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ERIC Number: ED318804
Record Type: RIE
Publication Date: 1990-Jul
Pages: 70
Abstractor: N/A
Accountability: Implications for State and Local Policymakers. Policy Perspectives Series.
Kirst, Michael W.
This paper presents research findings to help policymakers understand and select various options for holding schools accountable for their performance and to help them devise a multistrategy accountability system. However, it does not recommend one system over another, since a given accountability option must be compatible and adapted to particular State and local contexts. Education policy has advanced historically through incremental or trial-and-error stages ("disjointed incrementalism"), as exemplified in the area of accountability. The lessons policymakers can learn from more than a century of experience with accountability are reviewed; and failures and false starts, and promising practices are considered. Six broad approaches to accountability are discussed: (1) accountability through performance reporting; (2) accountability through monitoring and compliance with standards/regulations, (3) accountability through incentive systems; (4) accountability through reliance on the market; (5) accountability through changing the locus of authority or control of schools; and (6) accountability through changing professional roles. It is contended that State or local governments must use several of these approaches simultaneously. Since accountability is one of several strategies to improve/restructure education in the United States, policymakers should pay particular attention to analyses presented in this paper concerning potential conflicts between specific accountability systems and other reforms. Appendix A discusses issues of local accountability for California, Georgia, Pennsylvania, Minnesota, and Florida; and Appendix B describes the California Model School Accountability Report Card. (RLC)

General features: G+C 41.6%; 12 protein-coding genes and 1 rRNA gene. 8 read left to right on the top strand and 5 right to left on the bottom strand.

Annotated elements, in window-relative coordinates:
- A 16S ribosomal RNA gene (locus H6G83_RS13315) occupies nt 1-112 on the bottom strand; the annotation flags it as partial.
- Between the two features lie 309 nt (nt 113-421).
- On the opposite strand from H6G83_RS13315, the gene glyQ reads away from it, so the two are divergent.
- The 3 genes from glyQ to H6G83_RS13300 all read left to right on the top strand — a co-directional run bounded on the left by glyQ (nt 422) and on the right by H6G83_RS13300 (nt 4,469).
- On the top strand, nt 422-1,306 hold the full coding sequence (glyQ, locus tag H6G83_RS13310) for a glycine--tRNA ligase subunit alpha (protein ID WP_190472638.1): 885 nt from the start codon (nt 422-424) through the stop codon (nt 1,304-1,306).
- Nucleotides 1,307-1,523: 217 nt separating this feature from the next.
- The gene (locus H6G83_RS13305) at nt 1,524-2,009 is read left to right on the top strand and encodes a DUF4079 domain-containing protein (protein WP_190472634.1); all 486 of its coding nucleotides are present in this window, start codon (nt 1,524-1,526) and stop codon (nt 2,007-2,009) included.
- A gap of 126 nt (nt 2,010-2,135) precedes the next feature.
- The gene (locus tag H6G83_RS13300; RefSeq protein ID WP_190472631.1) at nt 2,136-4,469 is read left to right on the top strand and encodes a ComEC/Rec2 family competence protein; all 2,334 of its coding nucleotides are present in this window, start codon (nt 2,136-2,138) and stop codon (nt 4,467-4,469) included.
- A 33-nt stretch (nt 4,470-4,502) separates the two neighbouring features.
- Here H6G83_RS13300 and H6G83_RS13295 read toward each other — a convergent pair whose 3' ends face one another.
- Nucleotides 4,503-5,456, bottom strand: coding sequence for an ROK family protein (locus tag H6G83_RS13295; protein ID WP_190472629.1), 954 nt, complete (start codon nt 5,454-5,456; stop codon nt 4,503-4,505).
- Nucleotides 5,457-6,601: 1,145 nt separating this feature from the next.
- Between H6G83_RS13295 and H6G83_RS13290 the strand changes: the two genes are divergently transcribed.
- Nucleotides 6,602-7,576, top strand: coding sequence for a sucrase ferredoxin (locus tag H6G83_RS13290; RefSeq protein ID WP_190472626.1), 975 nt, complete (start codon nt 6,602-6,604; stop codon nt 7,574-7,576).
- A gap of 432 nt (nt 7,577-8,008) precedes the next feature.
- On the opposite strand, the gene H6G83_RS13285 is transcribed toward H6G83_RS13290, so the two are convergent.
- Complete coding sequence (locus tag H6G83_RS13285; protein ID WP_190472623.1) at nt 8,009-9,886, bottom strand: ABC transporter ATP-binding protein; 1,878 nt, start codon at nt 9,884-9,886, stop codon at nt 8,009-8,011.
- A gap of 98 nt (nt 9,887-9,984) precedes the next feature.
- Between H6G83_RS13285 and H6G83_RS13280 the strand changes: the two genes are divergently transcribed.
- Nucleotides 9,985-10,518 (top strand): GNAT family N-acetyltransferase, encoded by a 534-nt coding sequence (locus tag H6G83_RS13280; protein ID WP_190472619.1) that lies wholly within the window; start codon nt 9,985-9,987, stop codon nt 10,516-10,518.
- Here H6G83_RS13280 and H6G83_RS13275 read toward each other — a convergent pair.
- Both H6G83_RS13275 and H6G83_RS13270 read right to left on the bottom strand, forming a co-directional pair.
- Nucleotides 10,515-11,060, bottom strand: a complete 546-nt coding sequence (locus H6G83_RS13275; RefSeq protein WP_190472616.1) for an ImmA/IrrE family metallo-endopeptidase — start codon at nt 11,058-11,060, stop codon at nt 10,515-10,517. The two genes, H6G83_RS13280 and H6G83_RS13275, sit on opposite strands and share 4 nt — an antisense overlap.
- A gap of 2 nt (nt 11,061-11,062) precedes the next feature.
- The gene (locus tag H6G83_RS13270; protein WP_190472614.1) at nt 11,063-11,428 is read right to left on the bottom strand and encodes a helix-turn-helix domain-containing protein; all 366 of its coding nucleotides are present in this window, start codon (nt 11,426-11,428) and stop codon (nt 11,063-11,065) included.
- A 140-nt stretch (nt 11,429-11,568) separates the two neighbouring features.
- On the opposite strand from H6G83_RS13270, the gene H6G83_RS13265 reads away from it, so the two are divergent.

Superintendent of Documents, U.S. Government Printing Office, Washington, DC 20402.
Publication Type: Reports - Evaluative
Education Level: N/A
Audience: Policymakers
Language: English
Sponsor: N/A
Authoring Institution: Office of Educational Research and Improvement (ED), Washington, DC.